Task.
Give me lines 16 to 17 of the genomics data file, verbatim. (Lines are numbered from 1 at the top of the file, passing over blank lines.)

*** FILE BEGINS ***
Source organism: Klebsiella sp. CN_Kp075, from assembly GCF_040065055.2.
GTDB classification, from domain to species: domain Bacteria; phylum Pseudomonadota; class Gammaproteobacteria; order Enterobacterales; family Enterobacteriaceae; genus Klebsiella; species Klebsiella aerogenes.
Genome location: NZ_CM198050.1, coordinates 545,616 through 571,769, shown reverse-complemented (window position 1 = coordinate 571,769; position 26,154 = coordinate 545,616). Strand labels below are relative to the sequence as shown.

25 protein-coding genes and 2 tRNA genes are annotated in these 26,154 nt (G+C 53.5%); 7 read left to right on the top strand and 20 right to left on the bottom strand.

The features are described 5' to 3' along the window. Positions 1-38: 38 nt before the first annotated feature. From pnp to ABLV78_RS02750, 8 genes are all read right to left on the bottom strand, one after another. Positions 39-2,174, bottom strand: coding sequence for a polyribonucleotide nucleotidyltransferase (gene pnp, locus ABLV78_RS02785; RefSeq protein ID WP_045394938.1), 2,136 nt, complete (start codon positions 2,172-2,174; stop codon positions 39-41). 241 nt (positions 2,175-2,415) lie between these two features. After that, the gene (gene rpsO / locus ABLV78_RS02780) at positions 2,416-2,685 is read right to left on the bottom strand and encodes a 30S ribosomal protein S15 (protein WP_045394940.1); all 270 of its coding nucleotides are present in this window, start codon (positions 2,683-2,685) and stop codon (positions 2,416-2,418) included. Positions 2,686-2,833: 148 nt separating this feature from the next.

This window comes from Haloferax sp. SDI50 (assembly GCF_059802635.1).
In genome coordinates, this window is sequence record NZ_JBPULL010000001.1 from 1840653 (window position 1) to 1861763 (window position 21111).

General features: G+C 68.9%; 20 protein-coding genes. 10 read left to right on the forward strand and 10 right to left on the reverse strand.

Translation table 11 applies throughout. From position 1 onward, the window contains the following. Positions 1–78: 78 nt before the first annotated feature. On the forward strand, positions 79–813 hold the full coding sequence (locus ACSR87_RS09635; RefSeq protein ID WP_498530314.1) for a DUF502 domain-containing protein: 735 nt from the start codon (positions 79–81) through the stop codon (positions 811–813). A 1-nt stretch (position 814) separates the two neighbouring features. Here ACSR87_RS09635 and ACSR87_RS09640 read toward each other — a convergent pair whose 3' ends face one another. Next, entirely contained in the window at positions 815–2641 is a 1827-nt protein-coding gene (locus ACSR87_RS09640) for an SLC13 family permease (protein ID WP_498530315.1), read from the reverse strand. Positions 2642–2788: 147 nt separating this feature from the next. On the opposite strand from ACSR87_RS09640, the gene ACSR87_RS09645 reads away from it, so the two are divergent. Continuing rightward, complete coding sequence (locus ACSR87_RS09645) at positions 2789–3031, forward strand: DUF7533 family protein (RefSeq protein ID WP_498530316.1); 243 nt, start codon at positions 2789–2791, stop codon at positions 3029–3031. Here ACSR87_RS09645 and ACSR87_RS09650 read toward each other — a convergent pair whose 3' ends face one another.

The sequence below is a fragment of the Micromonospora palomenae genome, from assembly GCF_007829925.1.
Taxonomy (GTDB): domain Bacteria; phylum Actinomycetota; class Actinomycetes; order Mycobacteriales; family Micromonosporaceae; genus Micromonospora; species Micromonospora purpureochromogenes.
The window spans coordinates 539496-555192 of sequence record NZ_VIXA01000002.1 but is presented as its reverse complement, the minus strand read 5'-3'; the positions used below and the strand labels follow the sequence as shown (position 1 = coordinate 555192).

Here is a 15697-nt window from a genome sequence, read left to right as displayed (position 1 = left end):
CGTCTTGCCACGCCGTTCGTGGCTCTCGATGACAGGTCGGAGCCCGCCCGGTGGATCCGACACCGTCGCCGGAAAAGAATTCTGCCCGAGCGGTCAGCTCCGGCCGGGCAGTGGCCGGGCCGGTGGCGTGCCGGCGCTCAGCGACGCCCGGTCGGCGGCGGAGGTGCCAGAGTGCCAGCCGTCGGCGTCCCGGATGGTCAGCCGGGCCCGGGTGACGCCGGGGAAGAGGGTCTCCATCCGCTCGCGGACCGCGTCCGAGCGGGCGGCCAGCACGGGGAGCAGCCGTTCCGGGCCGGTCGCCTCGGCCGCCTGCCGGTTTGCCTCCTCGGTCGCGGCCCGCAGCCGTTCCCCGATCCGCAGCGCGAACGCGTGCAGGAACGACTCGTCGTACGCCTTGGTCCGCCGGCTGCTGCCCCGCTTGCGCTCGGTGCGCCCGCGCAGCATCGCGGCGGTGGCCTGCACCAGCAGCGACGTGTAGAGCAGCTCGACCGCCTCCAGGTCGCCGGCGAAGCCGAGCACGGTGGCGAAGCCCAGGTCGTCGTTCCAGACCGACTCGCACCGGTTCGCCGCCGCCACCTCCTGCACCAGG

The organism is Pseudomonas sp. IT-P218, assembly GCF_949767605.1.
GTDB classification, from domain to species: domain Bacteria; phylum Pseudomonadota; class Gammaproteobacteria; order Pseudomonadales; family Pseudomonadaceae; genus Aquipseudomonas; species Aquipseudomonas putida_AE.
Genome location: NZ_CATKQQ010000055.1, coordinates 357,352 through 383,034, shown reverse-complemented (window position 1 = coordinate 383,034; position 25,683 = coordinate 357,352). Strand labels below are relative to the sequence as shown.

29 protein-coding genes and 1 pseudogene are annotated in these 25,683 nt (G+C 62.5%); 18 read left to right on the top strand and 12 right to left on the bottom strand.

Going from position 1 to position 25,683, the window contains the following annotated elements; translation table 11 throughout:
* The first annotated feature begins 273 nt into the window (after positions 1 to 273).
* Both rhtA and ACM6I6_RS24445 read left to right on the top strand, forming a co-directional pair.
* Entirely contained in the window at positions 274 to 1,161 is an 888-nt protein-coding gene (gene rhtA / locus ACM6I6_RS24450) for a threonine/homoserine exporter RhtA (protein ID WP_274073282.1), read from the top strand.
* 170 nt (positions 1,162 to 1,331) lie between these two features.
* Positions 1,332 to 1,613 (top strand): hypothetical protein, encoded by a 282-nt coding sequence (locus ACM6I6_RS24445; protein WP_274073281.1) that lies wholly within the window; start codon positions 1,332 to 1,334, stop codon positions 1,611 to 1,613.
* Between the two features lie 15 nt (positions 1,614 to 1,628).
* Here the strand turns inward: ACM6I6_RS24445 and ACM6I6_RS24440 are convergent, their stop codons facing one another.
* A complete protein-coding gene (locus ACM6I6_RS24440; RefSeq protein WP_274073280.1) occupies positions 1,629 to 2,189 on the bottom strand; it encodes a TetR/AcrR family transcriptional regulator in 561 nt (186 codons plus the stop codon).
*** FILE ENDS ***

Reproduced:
GTDB classification, from domain to species: domain Bacteria; phylum Pseudomonadota; class Gammaproteobacteria; order Pseudomonadales; family Pseudomonadaceae; genus Aquipseudomonas; species Aquipseudomonas putida_AE.
Genome location: NZ_CATKQQ010000055.1, coordinates 357,352 through 383,034, shown reverse-complemented (window position 1 = coordinate 383,034; position 25,683 = coordinate 357,352). Strand labels below are relative to the sequence as shown.